Expectation-related bias may configure individuals’ perception of their surrounding environment and of the elements present in it. This study aimed to determine the repercussions of environmental (weather elements) or subject-inherent factors (sex, age, or personality features) on judgment bias. A cognitive bias test was performed in eight Miniature jennies and four jacks. Test comprised habituation, training and testing phases during which subjects were trained on how to complete the test and scored based on their latency to approach an ambiguous stimulus. A questionnaire evaluating eleven personality features was parallelly completed by three caretakers, five operators and two care assistants to determine the links between personality features and judgment bias. Adjusted latencies did not significantly differ between sexes (Mann–Whitney test, p > 0.05). Although Miniature donkeys can discriminate positive/negative stimuli, inter-individual variability evidences were found. Such discrimination is evidenced by significant latency differences to approach positive/negative stimuli (33.7 ± 43.1 vs. 145.5 ± 53.1 s) (Mann–Whitney test, p < 0.05). Latencies significantly increased with patience, indicative of an expression of pessimism. Better understanding judgement bias mechanisms and implications may help optimize routine handling practices in the framework of animal welfare.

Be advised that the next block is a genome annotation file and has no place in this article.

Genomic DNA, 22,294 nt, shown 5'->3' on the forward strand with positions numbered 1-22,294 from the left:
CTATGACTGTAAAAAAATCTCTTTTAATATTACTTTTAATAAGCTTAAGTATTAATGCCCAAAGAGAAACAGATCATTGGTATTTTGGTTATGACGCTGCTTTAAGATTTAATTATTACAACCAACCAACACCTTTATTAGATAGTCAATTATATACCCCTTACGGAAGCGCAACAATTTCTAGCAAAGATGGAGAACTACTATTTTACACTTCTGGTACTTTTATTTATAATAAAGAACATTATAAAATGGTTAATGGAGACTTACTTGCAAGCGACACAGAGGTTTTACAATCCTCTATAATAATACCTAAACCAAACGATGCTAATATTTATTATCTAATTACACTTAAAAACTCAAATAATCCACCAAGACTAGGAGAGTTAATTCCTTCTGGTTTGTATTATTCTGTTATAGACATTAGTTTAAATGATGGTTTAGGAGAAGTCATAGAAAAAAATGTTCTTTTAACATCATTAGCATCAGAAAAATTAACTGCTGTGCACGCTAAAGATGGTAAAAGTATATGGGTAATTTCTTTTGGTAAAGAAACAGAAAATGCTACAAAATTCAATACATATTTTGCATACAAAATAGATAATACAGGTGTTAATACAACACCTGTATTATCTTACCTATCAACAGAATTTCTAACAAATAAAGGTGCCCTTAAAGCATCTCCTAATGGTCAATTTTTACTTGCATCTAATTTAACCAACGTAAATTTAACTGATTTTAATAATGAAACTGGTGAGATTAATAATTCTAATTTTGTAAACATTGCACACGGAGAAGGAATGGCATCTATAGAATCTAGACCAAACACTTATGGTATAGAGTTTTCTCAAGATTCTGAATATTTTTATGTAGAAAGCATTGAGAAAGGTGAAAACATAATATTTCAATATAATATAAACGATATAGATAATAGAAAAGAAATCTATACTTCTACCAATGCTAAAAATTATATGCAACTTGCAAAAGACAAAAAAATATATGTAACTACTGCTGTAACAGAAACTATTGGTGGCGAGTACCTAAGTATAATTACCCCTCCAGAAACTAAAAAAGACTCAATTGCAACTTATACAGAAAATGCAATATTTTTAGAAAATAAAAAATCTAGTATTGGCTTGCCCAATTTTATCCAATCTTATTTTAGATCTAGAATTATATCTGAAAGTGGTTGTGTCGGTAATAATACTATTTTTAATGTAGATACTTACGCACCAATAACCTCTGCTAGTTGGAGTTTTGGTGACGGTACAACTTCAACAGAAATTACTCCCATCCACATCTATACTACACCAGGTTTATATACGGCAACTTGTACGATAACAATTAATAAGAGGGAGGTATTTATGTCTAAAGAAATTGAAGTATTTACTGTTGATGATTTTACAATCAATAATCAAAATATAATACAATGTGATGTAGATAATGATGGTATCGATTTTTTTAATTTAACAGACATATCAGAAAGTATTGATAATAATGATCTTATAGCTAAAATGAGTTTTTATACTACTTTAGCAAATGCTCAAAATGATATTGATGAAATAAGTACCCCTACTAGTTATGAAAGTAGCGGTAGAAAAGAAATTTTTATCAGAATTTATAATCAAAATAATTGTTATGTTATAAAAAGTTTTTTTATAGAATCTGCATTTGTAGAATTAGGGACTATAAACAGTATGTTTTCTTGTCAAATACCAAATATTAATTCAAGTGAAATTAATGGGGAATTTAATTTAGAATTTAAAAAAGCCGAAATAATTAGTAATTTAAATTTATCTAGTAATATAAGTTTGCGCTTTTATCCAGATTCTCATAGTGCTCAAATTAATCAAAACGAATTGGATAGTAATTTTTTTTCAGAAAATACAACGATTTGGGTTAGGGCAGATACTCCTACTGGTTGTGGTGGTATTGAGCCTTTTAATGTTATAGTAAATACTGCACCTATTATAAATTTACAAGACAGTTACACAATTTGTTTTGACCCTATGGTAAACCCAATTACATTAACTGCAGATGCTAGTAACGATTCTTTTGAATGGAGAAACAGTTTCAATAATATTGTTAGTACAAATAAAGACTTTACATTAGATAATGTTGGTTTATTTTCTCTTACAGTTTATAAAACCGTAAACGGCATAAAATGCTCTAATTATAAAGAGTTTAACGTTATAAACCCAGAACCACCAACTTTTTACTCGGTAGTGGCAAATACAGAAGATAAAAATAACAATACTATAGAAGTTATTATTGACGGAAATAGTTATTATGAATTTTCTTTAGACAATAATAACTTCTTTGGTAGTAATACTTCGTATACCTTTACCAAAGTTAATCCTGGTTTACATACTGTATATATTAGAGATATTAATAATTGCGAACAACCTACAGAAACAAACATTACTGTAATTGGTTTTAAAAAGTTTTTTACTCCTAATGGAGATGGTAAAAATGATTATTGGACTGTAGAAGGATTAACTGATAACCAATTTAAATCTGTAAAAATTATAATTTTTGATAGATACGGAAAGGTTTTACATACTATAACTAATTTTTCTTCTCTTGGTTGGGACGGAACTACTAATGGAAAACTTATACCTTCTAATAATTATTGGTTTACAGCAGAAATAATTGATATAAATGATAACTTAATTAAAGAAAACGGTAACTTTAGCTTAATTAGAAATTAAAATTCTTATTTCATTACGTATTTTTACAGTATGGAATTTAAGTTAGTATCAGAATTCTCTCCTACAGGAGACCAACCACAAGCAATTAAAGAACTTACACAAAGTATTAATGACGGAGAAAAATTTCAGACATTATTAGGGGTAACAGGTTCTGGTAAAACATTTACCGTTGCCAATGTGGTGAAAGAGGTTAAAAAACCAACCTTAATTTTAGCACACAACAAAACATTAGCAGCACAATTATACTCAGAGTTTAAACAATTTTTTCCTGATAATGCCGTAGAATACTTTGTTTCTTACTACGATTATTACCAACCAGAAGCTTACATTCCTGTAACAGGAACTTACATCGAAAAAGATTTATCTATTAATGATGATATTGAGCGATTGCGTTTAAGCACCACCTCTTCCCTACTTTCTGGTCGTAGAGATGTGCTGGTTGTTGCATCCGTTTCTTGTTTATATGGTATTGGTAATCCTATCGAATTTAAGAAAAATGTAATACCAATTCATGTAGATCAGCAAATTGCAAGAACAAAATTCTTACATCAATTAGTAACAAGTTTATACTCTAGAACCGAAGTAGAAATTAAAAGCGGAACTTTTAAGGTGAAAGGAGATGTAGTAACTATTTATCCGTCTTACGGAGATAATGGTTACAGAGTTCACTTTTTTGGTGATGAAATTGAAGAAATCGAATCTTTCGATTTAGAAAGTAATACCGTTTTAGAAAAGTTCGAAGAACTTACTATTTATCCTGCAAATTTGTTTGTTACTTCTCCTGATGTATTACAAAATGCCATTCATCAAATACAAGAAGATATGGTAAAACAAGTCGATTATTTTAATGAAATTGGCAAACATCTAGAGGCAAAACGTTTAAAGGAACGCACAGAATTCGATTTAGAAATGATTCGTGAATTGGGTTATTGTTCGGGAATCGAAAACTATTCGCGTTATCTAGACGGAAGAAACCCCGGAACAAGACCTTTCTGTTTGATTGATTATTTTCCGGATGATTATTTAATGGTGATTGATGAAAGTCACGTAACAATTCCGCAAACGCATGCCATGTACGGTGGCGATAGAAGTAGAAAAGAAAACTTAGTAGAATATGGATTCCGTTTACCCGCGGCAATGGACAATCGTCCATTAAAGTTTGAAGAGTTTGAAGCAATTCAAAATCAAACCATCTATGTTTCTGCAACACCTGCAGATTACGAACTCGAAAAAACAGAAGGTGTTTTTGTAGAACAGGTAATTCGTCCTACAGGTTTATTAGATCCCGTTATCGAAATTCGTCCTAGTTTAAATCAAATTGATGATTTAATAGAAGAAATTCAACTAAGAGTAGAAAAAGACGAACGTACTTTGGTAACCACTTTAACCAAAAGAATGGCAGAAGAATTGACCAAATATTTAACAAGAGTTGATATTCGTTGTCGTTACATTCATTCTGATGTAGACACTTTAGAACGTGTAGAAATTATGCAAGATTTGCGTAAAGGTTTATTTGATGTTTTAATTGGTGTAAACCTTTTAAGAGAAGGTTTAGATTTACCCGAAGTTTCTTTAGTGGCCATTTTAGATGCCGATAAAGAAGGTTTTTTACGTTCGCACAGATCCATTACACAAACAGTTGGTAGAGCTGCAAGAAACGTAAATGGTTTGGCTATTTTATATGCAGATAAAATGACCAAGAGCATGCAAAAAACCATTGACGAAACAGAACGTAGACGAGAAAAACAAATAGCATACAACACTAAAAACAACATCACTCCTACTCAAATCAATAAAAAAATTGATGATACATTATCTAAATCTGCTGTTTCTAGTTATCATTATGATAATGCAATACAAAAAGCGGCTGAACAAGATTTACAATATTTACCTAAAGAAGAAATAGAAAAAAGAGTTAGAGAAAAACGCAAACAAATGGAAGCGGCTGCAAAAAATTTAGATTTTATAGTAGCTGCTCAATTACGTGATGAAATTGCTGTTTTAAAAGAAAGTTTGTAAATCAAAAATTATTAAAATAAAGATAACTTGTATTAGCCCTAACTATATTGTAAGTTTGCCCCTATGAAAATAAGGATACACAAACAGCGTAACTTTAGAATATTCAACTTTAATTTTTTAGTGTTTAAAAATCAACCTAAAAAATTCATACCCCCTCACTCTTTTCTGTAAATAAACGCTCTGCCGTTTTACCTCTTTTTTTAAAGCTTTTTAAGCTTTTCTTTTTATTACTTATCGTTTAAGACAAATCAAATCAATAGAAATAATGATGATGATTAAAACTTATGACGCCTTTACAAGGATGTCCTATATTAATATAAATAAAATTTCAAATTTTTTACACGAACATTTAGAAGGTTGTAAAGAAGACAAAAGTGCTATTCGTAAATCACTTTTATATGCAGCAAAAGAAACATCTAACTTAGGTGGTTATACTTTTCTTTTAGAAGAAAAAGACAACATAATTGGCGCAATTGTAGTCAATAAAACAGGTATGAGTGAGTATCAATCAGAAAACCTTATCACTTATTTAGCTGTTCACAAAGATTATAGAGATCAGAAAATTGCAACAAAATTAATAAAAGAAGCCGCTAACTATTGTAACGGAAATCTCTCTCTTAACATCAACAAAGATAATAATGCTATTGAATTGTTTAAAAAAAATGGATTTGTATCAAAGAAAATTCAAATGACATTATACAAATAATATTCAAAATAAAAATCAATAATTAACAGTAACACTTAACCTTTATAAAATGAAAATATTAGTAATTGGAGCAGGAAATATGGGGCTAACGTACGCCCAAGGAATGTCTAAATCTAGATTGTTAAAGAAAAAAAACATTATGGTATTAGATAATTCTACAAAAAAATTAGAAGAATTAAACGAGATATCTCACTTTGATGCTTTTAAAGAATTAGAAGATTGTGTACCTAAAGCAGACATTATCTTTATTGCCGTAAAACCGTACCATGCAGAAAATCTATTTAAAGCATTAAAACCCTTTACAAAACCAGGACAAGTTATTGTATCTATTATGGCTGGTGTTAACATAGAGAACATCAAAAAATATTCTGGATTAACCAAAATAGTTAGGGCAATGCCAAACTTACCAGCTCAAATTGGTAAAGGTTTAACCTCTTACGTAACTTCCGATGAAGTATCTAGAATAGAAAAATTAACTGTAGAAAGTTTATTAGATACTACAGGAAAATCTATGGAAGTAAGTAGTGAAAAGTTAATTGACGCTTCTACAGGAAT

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Published in Animals, v. 11, issue 9, 2737.

© 2021 by the authors. Licensee MDPI, Basel, Switzerland.

This article is an open access article distributed under the terms and conditions of the Creative Commons Attribution (CC BY) license (https://creativecommons.org/licenses/by/4.0/).

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